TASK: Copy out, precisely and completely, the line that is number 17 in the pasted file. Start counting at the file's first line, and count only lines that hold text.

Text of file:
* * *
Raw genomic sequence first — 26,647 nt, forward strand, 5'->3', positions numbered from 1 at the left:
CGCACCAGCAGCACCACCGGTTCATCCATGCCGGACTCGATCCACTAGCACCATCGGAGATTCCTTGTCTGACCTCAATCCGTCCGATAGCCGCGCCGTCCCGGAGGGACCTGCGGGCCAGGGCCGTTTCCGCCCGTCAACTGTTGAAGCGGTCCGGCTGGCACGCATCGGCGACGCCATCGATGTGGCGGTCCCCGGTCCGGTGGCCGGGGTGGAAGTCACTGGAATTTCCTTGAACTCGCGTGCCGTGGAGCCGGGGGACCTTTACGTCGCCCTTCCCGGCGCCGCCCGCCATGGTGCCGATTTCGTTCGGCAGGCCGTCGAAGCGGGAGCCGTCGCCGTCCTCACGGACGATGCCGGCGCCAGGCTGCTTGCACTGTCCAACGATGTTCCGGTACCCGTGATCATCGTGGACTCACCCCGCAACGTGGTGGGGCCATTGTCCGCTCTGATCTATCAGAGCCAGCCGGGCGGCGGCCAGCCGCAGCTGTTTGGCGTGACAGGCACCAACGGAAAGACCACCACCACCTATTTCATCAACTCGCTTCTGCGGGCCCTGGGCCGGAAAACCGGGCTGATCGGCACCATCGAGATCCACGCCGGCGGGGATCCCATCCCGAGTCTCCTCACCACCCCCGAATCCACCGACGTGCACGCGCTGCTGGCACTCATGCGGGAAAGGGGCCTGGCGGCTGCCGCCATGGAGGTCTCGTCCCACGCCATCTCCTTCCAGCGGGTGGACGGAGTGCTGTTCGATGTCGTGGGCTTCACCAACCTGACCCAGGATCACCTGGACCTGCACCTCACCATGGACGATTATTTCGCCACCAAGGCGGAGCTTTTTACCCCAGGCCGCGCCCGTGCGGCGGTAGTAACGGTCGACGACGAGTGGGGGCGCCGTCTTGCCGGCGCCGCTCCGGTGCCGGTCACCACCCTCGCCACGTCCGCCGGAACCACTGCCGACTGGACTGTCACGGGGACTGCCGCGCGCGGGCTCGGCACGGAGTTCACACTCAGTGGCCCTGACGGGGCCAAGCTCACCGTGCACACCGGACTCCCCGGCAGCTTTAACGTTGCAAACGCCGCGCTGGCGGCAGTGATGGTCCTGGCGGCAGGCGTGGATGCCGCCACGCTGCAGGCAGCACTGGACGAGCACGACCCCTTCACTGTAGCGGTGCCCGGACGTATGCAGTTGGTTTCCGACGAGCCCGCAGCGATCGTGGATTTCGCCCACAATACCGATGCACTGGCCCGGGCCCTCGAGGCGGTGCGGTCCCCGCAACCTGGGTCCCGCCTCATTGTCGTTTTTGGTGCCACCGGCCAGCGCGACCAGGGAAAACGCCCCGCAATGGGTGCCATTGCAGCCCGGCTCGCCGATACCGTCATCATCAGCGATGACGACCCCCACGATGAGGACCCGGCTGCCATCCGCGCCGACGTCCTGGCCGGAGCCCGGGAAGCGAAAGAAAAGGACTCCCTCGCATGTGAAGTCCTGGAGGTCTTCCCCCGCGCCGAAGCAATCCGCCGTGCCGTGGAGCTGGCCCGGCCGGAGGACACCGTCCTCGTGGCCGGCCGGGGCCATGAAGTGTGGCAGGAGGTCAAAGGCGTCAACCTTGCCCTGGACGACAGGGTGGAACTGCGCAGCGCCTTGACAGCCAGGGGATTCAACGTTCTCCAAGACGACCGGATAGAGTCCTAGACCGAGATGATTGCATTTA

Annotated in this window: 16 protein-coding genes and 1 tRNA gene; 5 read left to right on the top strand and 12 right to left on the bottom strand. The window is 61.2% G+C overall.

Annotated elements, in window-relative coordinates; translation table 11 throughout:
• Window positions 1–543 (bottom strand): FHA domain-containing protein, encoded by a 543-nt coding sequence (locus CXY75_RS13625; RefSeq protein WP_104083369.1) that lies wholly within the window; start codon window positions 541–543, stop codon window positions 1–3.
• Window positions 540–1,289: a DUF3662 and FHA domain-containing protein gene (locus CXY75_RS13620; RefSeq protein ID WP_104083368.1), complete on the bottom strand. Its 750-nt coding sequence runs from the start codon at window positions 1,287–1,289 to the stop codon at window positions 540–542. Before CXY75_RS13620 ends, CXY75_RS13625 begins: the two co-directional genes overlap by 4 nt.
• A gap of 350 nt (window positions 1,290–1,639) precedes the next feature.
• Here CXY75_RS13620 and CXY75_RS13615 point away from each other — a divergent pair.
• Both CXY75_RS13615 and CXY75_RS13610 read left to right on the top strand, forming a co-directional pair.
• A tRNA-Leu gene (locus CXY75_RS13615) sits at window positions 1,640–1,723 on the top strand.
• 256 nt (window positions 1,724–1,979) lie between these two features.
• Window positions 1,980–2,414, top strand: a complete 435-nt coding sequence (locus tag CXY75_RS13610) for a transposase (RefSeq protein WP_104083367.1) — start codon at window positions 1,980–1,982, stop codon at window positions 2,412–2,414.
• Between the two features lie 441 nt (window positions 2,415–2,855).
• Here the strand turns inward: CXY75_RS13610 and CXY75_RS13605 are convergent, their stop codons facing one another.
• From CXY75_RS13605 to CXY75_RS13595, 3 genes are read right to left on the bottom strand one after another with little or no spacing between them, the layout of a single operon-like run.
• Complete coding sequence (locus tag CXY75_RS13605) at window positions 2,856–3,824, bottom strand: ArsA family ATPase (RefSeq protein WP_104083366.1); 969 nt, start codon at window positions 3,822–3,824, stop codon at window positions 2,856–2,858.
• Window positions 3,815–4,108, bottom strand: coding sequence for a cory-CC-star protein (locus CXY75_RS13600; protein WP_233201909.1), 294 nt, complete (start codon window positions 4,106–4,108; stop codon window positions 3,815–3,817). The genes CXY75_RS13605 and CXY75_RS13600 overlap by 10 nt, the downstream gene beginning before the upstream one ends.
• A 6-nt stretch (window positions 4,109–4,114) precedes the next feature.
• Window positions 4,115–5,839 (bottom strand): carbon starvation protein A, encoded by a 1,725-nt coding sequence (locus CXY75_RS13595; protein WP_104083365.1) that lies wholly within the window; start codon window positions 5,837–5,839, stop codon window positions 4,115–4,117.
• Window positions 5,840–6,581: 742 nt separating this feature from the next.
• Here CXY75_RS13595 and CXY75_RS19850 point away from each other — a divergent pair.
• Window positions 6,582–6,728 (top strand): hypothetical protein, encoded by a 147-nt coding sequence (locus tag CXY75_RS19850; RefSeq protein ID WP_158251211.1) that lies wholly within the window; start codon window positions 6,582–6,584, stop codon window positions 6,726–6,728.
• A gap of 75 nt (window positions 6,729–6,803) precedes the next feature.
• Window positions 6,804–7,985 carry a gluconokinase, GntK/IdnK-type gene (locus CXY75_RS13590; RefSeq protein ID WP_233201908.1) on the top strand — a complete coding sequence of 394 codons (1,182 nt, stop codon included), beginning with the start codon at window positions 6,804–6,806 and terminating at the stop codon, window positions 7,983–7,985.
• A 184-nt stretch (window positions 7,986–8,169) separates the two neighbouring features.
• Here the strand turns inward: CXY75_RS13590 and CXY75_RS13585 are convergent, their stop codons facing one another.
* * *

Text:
• Window positions 3,815–4,108, bottom strand: coding sequence for a cory-CC-star protein (locus CXY75_RS13600; protein WP_233201909.1), 294 nt, complete (start codon window positions 4,106–4,108; stop codon window positions 3,815–3,817). The genes CXY75_RS13605 and CXY75_RS13600 overlap by 10 nt, the downstream gene beginning before the upstream one ends.